- Treasury is acting in a politically motivated way, and this illustrates the gradual loss of central bank independence.
I would never come down on any of these explanations as an extreme – but they are useful to consider when we think about how recent events will be interpreted and considered.
And my view on the policies involved – it hasn’t changed since prior to the implementation of LVRs, I’d instead note that views may have changed across organisations relative to 2013.
Sidenote: There was also this well written bulletin piece by the Bank. It is well written, but I feel that it missed the critique people actually have – namely the dual concerns of “does risk weighting make any sense when we are talking about systemic risk and externalities stemming from the lender of last resort function” and “is the implied equity ratios for banks really high enough, given how low it is relative to other firms due to the belief by banks and depositors that banks will be bailed out”. In this case, as in the above case, the RBNZ keeps answering questions people aren’t asking, and missing the questions people are justifiably asking.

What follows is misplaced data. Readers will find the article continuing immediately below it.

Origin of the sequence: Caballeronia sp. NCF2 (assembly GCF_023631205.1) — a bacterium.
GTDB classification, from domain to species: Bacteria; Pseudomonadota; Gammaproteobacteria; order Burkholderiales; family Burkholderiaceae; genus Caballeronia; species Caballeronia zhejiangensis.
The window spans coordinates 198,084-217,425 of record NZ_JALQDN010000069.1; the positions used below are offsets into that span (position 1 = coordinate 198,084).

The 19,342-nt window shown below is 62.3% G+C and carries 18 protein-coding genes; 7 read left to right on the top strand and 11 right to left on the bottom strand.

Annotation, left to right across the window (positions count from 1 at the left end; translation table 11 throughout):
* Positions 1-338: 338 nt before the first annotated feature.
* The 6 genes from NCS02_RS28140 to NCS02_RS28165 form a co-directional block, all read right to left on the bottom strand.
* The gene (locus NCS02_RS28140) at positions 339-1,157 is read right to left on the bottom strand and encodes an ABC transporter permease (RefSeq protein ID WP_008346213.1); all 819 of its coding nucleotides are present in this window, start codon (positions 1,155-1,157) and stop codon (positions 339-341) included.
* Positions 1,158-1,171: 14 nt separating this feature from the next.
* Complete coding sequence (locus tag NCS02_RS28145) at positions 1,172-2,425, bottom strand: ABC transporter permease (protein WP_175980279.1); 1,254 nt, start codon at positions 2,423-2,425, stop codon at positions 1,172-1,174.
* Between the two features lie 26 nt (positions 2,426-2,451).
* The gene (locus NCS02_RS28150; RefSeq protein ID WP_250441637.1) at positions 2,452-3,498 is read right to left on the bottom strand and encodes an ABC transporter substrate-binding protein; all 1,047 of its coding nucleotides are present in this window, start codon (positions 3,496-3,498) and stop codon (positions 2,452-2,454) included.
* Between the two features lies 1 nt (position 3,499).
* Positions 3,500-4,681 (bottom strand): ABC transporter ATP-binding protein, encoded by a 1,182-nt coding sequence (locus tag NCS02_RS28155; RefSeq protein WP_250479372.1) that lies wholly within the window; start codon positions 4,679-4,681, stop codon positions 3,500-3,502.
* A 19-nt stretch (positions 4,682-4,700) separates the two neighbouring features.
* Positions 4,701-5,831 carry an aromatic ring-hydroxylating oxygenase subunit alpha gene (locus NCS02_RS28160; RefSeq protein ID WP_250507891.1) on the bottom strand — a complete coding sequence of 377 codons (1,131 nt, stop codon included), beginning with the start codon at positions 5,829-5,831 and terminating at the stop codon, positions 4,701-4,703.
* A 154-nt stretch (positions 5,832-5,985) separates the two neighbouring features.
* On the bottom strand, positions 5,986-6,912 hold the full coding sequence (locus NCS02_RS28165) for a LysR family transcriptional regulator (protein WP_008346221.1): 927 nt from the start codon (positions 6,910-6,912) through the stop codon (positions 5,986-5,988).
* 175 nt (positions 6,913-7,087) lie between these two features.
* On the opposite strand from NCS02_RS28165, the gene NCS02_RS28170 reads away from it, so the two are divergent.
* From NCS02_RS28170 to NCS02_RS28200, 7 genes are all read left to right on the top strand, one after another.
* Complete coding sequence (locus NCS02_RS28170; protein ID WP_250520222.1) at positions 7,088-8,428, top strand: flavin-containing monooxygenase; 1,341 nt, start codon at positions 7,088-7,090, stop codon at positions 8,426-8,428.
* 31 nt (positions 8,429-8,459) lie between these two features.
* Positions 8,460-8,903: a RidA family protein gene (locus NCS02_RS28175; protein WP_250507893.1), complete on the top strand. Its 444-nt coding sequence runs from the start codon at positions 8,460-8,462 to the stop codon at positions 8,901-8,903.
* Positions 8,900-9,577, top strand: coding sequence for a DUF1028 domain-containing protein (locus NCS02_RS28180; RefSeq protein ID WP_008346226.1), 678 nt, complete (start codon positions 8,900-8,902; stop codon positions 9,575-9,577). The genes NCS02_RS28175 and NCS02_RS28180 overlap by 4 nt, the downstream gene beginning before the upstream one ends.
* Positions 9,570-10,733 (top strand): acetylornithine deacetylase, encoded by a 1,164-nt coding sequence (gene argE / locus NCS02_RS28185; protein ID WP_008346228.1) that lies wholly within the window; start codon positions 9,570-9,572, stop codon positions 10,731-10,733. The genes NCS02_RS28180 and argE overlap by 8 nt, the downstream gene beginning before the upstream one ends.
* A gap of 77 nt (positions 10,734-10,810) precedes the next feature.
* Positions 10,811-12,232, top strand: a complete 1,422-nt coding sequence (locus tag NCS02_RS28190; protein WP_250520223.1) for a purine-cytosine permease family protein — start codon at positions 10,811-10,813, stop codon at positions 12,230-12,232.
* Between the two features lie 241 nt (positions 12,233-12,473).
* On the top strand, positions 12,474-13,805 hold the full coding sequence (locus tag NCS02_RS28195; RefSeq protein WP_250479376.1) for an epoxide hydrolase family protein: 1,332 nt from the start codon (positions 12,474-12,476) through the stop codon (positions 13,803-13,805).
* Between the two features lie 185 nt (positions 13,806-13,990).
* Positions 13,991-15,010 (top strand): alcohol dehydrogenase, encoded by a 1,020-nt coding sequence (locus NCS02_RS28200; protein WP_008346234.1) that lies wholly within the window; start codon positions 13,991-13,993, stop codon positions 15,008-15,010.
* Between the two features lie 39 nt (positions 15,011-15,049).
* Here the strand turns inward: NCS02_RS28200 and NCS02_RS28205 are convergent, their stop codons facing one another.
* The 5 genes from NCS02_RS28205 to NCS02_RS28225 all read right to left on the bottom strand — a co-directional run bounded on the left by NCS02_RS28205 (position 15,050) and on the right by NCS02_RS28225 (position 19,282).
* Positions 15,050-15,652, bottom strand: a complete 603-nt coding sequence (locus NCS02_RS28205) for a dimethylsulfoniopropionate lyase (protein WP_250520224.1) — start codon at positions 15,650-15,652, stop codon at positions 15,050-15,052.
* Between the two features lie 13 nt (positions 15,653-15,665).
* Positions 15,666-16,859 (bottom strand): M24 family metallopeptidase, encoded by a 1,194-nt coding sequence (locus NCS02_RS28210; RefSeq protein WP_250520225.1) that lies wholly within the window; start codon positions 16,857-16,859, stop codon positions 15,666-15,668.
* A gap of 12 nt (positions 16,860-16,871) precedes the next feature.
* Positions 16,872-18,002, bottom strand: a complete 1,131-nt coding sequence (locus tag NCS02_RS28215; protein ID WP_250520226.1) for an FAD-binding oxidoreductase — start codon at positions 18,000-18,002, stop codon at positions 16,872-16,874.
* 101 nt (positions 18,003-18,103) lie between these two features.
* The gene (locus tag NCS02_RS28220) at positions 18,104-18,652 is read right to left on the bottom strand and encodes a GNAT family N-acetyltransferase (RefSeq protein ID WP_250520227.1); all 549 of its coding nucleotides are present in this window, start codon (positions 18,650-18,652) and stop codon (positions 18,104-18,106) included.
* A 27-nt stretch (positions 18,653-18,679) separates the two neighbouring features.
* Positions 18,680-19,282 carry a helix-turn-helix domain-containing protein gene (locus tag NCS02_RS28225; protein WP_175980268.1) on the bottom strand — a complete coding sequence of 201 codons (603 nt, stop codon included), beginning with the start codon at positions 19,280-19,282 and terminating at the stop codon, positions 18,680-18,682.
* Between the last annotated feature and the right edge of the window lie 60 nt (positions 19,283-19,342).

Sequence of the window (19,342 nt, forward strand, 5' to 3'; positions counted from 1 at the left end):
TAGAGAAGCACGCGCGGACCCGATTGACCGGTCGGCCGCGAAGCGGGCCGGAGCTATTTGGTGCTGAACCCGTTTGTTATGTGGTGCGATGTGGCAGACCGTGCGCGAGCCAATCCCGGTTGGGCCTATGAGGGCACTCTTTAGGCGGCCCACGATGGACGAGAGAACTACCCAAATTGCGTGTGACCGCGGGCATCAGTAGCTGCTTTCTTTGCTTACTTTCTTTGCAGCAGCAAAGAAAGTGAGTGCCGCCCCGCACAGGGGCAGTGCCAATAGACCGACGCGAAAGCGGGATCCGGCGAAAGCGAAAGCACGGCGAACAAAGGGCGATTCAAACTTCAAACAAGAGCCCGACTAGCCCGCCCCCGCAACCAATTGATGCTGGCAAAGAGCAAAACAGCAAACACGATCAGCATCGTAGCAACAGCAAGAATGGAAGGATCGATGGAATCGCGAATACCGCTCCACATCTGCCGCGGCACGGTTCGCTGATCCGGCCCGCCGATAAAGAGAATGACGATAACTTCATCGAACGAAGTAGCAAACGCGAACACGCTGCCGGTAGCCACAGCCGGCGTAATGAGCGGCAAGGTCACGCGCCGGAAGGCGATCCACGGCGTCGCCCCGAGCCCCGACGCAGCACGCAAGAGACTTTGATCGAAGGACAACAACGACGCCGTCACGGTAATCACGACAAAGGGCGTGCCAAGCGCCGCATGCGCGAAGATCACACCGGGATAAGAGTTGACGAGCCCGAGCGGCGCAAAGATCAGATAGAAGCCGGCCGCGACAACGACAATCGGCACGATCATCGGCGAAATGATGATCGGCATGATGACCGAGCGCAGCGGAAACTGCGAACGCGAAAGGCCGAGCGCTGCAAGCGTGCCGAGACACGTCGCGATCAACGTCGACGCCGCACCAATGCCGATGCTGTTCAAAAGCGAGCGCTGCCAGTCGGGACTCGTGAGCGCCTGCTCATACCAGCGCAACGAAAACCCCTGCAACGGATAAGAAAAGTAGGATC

Sidenote 2: This is also not at all related to monetary policy and any perceived failure due to the long period of elevated unemployment NZ has had – this is a relevant issue to discuss, but it is separate and involves a discussion about how we view potential output. Eg here and here. If the Bank’s decrease in its view of potential in June 2012 was justifiable and the increase in June 2015 was justifiable then their actions were justifiable – you can use that to defend or to attack the Bank, it is simply a framework.